[Review] - Ted

Courtesty of Universal.

Say what you want about the quality of Family Guy over the last few years, any show has a creative peak, and if it lasts beyond that, it's going to suffer. But what shouldn't be up for discussion is that Seth McFarlane is both a very smart, and very funny man. Some might argue that making jokes about pop culture isn't smart, it's just convenient, but satire from any period in history is making fun of the period 'pop culture'. Shakespeare was pop culture, Socrates was pop culture. Ted is pop culture.

Is Ted Shakespeare? No, but there are just as many jokes about sex and racism.

What Ted is, is delightful, simple, and honest. It doesn't think it's more then it is, a story of a man and a pot smoking teddy bear. It's funny, frighteningly so in places, and serious, though never so much to bring the film to a screaming halt.

Hit the jump to read the review, which if you order in the next ten minutes, comes with a complimentary set of spoilers absolutely free.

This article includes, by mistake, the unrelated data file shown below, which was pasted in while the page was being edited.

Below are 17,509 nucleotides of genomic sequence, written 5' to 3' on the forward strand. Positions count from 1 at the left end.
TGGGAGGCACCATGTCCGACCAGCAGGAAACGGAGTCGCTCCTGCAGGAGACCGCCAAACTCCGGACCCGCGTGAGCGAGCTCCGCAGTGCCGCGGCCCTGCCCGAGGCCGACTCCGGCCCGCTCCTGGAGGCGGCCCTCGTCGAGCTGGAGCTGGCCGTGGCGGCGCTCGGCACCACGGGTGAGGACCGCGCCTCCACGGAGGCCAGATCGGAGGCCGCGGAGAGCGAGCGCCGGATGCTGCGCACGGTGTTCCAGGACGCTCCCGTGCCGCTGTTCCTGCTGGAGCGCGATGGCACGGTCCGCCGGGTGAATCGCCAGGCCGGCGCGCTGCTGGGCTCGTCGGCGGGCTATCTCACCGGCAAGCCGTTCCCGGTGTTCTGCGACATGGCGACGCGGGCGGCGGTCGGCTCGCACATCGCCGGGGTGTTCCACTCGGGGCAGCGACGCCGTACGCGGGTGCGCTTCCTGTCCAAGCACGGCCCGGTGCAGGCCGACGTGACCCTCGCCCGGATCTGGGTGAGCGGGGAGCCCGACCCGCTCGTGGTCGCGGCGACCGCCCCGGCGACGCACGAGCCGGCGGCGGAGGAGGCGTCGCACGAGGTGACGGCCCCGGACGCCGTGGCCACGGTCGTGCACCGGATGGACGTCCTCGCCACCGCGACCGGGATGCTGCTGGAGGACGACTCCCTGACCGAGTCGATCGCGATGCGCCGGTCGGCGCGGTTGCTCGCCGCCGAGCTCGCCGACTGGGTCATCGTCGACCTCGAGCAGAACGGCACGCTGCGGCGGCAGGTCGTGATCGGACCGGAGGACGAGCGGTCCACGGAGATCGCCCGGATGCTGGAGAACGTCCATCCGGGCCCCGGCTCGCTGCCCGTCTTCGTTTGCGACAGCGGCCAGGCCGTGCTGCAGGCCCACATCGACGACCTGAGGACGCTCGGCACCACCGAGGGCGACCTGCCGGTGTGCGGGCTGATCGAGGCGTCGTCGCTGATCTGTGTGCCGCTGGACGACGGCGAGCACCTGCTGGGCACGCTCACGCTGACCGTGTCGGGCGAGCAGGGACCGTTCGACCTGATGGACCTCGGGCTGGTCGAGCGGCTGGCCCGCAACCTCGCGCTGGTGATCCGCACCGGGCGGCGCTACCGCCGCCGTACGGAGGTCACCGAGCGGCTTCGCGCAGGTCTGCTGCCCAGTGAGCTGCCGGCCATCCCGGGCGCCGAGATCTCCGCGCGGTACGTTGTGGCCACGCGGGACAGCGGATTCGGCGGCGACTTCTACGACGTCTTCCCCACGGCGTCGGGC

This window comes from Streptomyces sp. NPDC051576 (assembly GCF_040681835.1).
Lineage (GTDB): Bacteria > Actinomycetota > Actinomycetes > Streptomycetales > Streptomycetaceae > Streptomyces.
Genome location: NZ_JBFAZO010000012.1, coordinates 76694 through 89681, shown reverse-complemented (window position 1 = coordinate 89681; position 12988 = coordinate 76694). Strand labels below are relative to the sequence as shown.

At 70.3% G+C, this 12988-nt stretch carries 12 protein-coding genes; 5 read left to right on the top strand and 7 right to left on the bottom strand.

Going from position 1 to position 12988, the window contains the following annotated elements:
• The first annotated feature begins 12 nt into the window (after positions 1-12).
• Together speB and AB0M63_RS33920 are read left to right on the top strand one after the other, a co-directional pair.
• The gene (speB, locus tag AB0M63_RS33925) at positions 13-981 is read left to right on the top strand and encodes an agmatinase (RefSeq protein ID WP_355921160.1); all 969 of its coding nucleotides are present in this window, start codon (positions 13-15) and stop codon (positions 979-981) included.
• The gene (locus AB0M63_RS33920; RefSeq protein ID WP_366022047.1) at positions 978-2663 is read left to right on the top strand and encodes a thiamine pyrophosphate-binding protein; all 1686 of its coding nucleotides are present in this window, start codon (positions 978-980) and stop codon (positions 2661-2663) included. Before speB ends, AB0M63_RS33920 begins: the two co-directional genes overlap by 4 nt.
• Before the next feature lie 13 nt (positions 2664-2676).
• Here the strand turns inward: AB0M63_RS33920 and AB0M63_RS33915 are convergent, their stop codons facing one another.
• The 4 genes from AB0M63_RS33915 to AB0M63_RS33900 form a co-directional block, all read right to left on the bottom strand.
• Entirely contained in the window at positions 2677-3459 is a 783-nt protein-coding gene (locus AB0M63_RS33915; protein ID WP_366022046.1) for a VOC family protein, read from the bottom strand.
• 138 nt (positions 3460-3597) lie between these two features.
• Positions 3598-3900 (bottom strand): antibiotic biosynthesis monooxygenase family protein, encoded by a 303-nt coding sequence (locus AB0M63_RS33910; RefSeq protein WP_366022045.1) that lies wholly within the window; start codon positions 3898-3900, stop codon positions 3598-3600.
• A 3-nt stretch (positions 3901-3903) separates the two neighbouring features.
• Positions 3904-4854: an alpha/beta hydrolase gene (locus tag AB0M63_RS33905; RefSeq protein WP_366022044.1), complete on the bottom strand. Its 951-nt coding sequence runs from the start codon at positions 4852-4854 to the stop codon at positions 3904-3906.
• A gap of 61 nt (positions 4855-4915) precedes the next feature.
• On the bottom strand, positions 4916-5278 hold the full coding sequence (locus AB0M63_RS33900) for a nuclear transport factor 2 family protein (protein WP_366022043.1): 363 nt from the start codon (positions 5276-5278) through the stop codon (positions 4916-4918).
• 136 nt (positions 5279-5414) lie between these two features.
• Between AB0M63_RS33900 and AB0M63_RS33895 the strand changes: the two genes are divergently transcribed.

It must be nice to have friends. It clearly makes movie making very easy, because you can skip that pesky 'casting' issue, and just fill the movie with people you know, or already work with, or just want to make fart jokes with. Ted is filled with people familiar to anyone familiar with McFarlane's animated work. Patrick Warburton, Mila Kunis, Alex Borstein, Patrick Stewart all put in an appearance, along side a truly impressive list of other celebrity cameos, none of which I will spoil. So many in fact, that the absence of Seth Green sort of draws attention to itself.

What McFarlane has done is basically make a live action cartoon. Not surprisingly, since according to the writer/director/co-star, he originally developed the idea as an animated series before using the same motion capture technology used by Peter Jackson and James Cameron to bring the idea into the real world. But more then that, the film is written, and plays out, using the same cartoon logic that McFarlane is known for. Family Guy style non sequiturs dot the film, including a prolonged Flash Gordon gag. In fact, what other film maker would devote so much of his own film to Flash Gordon? The references range from current to old, and from obscure to cliched, the best of which (to me) was a recreation of the disco bar scene from Airplane, which I believe makes it a parody of a parody, which is confidently meta.